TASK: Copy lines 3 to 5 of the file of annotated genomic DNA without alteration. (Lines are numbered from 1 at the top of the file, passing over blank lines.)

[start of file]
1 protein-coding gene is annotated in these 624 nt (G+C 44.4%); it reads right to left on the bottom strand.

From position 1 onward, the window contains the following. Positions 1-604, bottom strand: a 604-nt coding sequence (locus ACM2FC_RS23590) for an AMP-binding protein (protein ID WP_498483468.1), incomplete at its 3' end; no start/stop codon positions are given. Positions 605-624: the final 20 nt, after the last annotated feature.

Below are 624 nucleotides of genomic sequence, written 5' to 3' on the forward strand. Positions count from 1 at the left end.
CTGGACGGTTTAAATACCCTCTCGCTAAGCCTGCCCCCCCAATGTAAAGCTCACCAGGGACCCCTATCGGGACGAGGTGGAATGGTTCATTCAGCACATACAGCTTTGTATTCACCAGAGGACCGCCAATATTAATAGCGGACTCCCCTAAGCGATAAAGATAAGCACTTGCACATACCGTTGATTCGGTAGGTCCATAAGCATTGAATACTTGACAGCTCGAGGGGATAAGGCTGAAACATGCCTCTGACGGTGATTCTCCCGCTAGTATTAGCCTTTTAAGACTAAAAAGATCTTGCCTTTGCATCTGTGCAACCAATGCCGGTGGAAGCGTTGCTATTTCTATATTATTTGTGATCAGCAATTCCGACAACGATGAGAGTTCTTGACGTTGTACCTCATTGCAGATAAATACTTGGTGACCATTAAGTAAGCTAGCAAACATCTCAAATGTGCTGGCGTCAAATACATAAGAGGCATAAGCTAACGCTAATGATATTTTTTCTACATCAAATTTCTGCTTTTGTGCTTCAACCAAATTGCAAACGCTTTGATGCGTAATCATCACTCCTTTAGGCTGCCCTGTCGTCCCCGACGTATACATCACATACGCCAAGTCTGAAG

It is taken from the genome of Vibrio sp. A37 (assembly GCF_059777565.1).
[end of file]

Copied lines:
Below are 624 nucleotides of genomic sequence, written 5' to 3' on the forward strand. Positions count from 1 at the left end.
CTGGACGGTTTAAATACCCTCTCGCTAAGCCTGCCCCCCCAATGTAAAGCTCACCAGGGACCCCTATCGGGACGAGGTGGAATGGTTCATTCAGCACATACAGCTTTGTATTCACCAGAGGACCGCCAATATTAATAGCGGACTCCCCTAAGCGATAAAGATAAGCACTTGCACATACCGTTGATTCGGTAGGTCCATAAGCATTGAATACTTGACAGCTCGAGGGGATAAGGCTGAAACATGCCTCTGACGGTGATTCTCCCGCTAGTATTAGCCTTTTAAGACTAAAAAGATCTTGCCTTTGCATCTGTGCAACCAATGCCGGTGGAAGCGTTGCTATTTCTATATTATTTGTGATCAGCAATTCCGACAACGATGAGAGTTCTTGACGTTGTACCTCATTGCAGATAAATACTTGGTGACCATTAAGTAAGCTAGCAAACATCTCAAATGTGCTGGCGTCAAATACATAAGAGGCATAAGCTAACGCTAATGATATTTTTTCTACATCAAATTTCTGCTTTTGTGCTTCAACCAAATTGCAAACGCTTTGATGCGTAATCATCACTCCTTTAGGCTGCCCTGTCGTCCCCGACGTATACATCACATACGCCAAGTCTGAAG

It is taken from the genome of Vibrio sp. A37 (assembly GCF_059777565.1).